What a staggering thought!

Fortunately, we are not saved by the quality of our political votes. We are saved by the perfect righteousness of Jesus Christ as demonstrated in His life, His death, and His resurrection.

Even so, on a deeper sense (a sense, I hasten to add, that I do not think is intended by this statement) we might say that who we vote to be Lord of our lives does indeed affect our salvation! Who is King to you? Who is Lord to you? Who sits on the throne of your life?

In other words, there is a “political” aspect to salvation in the sense that your King determines your destiny. And, for believers in Christ, that King is Jesus Himself! If the self is King, we are doomed! If any other human being is King, we are doomed! Christ and allegiance to Christ is the way of salvation.

In Mark 12:13-17, a political trap is laid for Jesus. The question, in a nutshell, is this: must the people of God obey earthly kings? Jesus’ answer is brilliant and telling. Furthermore, it reveals fundamental truths about who is and who ought to be Lord of our lives.

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Exodus 30:22-38

burnerExodus 30

22 The Lord said to Moses, 23 “Take the finest spices: of liquid myrrh 500 shekels, and of sweet-smelling cinnamon half as much, that is, 250, and 250 of aromatic cane, 24 and 500 of cassia, according to the shekel of the sanctuary, and a hin of olive oil. 25 And you shall make of these a sacred anointing oil blended as by the perfumer; it shall be a holy anointing oil. 26 With it you shall anoint the tent of meeting and the ark of the testimony, 27 and the table and all its utensils, and the lampstand and its utensils, and the altar of incense, 28 and the altar of burnt offering with all its utensils and the basin and its stand. 29 You shall consecrate them, that they may be most holy. Whatever touches them will become holy. 30 You shall anoint Aaron and his sons, and consecrate them, that they may serve me as priests. 31 And you shall say to the people of Israel, ‘This shall be my holy anointing oil throughout your generations. 32 It shall not be poured on the body of an ordinary person, and you shall make no other like it in composition. It is holy, and it shall be holy to you. 33 Whoever compounds any like it or whoever puts any of it on an outsider shall be cut off from his people.’” 34 The Lord said to Moses, “Take sweet spices, stacte, and onycha, and galbanum, sweet spices with pure frankincense (of each shall there be an equal part), 35 and make an incense blended as by the perfumer, seasoned with salt, pure and holy. 36 You shall beat some of it very small, and put part of it before the testimony in the tent of meeting where I shall meet with you. It shall be most holy for you. 37 And the incense that you shall make according to its composition, you shall not make for yourselves. It shall be for you holy to the Lord. 38 Whoever makes any like it to use as perfume shall be cut off from his people.”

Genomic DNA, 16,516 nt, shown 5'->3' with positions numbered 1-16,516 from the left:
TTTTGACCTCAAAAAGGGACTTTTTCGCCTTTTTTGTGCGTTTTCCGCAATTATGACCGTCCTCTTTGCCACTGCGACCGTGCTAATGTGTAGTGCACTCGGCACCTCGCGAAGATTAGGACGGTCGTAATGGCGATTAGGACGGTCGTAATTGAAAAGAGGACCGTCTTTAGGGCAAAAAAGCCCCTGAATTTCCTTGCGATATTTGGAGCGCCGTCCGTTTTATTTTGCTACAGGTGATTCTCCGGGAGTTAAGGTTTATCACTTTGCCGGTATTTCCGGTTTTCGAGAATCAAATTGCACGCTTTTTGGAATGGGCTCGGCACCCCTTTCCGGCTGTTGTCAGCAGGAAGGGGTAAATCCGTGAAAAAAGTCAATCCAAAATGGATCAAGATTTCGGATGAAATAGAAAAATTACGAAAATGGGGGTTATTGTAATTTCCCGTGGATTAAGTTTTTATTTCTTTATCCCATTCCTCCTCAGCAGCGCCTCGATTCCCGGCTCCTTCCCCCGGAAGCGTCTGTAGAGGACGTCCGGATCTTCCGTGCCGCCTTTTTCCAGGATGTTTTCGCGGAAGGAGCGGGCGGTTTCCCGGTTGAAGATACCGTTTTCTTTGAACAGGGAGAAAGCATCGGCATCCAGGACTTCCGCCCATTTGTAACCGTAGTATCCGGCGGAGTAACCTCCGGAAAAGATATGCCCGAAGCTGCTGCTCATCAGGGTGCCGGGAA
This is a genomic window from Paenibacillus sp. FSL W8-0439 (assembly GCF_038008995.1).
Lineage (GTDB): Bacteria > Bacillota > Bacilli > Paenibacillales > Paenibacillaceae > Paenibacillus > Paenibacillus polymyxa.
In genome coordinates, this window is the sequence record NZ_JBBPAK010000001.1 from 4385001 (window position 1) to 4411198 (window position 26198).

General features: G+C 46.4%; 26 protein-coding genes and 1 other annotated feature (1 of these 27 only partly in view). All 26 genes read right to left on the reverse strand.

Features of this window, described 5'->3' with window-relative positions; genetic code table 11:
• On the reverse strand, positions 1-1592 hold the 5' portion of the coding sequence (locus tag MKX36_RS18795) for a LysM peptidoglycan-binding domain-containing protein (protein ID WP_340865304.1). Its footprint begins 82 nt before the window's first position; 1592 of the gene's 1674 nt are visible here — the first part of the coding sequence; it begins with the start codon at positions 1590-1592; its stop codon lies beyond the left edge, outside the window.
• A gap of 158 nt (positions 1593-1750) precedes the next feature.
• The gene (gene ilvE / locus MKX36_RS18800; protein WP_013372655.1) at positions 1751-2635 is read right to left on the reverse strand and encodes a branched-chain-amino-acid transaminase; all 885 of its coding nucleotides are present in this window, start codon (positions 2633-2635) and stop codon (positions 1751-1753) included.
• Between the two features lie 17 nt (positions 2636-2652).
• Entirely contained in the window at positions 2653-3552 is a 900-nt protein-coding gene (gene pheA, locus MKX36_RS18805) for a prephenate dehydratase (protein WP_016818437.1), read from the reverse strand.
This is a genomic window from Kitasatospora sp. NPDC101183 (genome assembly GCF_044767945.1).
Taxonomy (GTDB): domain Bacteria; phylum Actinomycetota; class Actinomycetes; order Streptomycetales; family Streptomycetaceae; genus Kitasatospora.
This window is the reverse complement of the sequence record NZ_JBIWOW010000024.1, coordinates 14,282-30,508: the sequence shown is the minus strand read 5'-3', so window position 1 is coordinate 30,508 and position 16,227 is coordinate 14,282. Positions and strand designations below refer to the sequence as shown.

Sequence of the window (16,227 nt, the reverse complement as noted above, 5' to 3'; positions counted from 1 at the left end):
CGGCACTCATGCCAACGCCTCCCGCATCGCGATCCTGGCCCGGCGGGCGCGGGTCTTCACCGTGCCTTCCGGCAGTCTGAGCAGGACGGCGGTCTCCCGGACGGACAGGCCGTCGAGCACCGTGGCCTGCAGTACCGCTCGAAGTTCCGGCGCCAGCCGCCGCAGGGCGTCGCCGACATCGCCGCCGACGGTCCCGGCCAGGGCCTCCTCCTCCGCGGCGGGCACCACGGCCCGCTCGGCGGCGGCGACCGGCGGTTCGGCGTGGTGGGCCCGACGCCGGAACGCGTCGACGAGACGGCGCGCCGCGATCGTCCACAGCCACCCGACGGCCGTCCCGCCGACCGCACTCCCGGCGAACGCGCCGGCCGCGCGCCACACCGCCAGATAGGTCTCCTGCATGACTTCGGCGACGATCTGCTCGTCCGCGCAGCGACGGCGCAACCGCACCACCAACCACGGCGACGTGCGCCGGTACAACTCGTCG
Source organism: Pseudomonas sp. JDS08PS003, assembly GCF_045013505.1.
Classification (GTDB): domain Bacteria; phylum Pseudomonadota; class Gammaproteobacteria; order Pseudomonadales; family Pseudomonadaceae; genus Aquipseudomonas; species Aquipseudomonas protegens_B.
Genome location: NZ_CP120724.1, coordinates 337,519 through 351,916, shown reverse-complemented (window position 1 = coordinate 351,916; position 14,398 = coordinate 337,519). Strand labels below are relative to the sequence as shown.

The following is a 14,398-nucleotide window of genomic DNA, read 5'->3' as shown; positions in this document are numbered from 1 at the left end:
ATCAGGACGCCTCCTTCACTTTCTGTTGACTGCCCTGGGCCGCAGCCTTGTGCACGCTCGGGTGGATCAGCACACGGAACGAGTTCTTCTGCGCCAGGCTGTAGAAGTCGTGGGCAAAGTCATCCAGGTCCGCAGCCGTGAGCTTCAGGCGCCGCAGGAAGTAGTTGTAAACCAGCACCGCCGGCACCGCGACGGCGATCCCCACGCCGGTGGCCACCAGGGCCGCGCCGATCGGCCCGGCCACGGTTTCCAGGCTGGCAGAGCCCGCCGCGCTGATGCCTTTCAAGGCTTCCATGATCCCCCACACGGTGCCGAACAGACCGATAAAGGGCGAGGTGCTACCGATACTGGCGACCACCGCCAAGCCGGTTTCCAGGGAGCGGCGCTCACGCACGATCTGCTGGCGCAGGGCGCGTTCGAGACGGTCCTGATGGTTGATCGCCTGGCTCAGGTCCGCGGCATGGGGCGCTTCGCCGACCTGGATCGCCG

I associate one of the most special churches in the world with the smell of skunks. That is a shocking thing to say, I know, but it is true. The first church I ever pastored was a small church in Jimtown, Oklahoma. I loved that church and love it still. I loved those people and love them still! Even so, when I picture that church mentally I immediately smell skunk.

Why? Because there were many, many Sundays when the sanctuary of that church smelled like skunk. A skunk would either get up under the sanctuary or had recently been around it. I do not know. Maybe it was a Baptist skunk. But the evidence of his presence was unmistakable.

Even so, and paradoxically, that church remains one of the sweetest “smelling” churches I have ever known, in a deeper sense. I am referring here to the faith, love, joy, and Christian witness of the people of Jimtown Baptist Church. Skunk or no skunk, the only aroma that really mattered was sweet and beautiful to be sure!

I have been in a few other churches, on the other hand, that smelled just fine…but did not smell right, if you know what I mean. I have been in churches that had beautiful facilities and if there were any skunks around them you sure could not tell. Even so, they did not “smell” right in the only sense that mattered. Something felt wrong. And, oftentimes, I would later discover that there were real problems in the church: infighting, conflict, etc.

In other words, when it comes to church there are things that smell worse than skunks.